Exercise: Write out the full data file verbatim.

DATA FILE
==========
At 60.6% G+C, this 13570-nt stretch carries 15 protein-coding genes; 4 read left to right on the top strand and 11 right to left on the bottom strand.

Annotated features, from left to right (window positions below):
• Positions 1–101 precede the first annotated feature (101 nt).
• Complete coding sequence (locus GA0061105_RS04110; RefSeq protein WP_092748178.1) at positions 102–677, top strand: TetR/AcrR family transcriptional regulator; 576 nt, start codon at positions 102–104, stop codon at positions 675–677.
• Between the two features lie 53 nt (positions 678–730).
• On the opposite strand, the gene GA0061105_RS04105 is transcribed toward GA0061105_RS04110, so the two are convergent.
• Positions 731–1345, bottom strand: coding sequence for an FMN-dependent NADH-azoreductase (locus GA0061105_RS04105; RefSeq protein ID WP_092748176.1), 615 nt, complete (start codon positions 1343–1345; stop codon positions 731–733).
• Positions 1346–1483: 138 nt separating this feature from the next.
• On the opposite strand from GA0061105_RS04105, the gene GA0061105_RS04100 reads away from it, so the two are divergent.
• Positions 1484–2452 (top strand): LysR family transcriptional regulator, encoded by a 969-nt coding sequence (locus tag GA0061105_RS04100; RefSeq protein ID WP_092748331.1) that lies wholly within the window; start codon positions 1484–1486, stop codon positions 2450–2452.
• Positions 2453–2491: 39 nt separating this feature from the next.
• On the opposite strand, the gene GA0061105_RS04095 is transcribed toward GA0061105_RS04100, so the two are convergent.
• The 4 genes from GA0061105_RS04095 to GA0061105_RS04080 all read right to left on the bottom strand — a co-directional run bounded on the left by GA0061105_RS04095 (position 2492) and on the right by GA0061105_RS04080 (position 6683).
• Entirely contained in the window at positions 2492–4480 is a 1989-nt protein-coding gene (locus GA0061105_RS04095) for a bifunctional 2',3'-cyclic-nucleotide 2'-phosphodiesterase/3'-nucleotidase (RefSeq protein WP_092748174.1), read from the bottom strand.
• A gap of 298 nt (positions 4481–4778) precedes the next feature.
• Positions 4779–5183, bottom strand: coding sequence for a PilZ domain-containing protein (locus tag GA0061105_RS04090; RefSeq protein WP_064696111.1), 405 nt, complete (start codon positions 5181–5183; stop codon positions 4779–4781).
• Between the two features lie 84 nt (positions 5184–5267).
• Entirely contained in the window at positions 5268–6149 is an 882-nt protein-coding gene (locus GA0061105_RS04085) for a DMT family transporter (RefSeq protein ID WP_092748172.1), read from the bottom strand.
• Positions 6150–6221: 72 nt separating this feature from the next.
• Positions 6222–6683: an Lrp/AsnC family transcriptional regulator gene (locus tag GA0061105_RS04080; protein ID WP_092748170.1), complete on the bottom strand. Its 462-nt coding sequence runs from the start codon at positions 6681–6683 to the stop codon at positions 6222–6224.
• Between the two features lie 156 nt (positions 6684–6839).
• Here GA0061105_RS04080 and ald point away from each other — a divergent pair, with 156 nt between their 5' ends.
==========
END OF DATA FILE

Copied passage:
At 60.6% G+C, this 13570-nt stretch carries 15 protein-coding genes; 4 read left to right on the top strand and 11 right to left on the bottom strand.

Annotated features, from left to right (window positions below):
• Positions 1–101 precede the first annotated feature (101 nt).
• Complete coding sequence (locus GA0061105_RS04110; RefSeq protein WP_092748178.1) at positions 102–677, top strand: TetR/AcrR family transcriptional regulator; 576 nt, start codon at positions 102–104, stop codon at positions 675–677.
• Between the two features lie 53 nt (positions 678–730).
• On the opposite strand, the gene GA0061105_RS04105 is transcribed toward GA0061105_RS04110, so the two are convergent.
• Positions 731–1345, bottom strand: coding sequence for an FMN-dependent NADH-azoreductase (locus GA0061105_RS04105; RefSeq protein ID WP_092748176.1), 615 nt, complete (start codon positions 1343–1345; stop codon positions 731–733).
• Positions 1346–1483: 138 nt separating this feature from the next.
• On the opposite strand from GA0061105_RS04105, the gene GA0061105_RS04100 reads away from it, so the two are divergent.
• Positions 1484–2452 (top strand): LysR family transcriptional regulator, encoded by a 969-nt coding sequence (locus tag GA0061105_RS04100; RefSeq protein ID WP_092748331.1) that lies wholly within the window; start codon positions 1484–1486, stop codon positions 2450–2452.
• Positions 2453–2491: 39 nt separating this feature from the next.
• On the opposite strand, the gene GA0061105_RS04095 is transcribed toward GA0061105_RS04100, so the two are convergent.
• The 4 genes from GA0061105_RS04095 to GA0061105_RS04080 all read right to left on the bottom strand — a co-directional run bounded on the left by GA0061105_RS04095 (position 2492) and on the right by GA0061105_RS04080 (position 6683).
• Entirely contained in the window at positions 2492–4480 is a 1989-nt protein-coding gene (locus GA0061105_RS04095) for a bifunctional 2',3'-cyclic-nucleotide 2'-phosphodiesterase/3'-nucleotidase (RefSeq protein WP_092748174.1), read from the bottom strand.
• A gap of 298 nt (positions 4481–4778) precedes the next feature.
• Positions 4779–5183, bottom strand: coding sequence for a PilZ domain-containing protein (locus tag GA0061105_RS04090; RefSeq protein WP_064696111.1), 405 nt, complete (start codon positions 5181–5183; stop codon positions 4779–4781).
• Between the two features lie 84 nt (positions 5184–5267).
• Entirely contained in the window at positions 5268–6149 is an 882-nt protein-coding gene (locus GA0061105_RS04085) for a DMT family transporter (RefSeq protein ID WP_092748172.1), read from the bottom strand.
• Positions 6150–6221: 72 nt separating this feature from the next.
• Positions 6222–6683: an Lrp/AsnC family transcriptional regulator gene (locus tag GA0061105_RS04080; protein ID WP_092748170.1), complete on the bottom strand. Its 462-nt coding sequence runs from the start codon at positions 6681–6683 to the stop codon at positions 6222–6224.
• Between the two features lie 156 nt (positions 6684–6839).
• Here GA0061105_RS04080 and ald point away from each other — a divergent pair, with 156 nt between their 5' ends.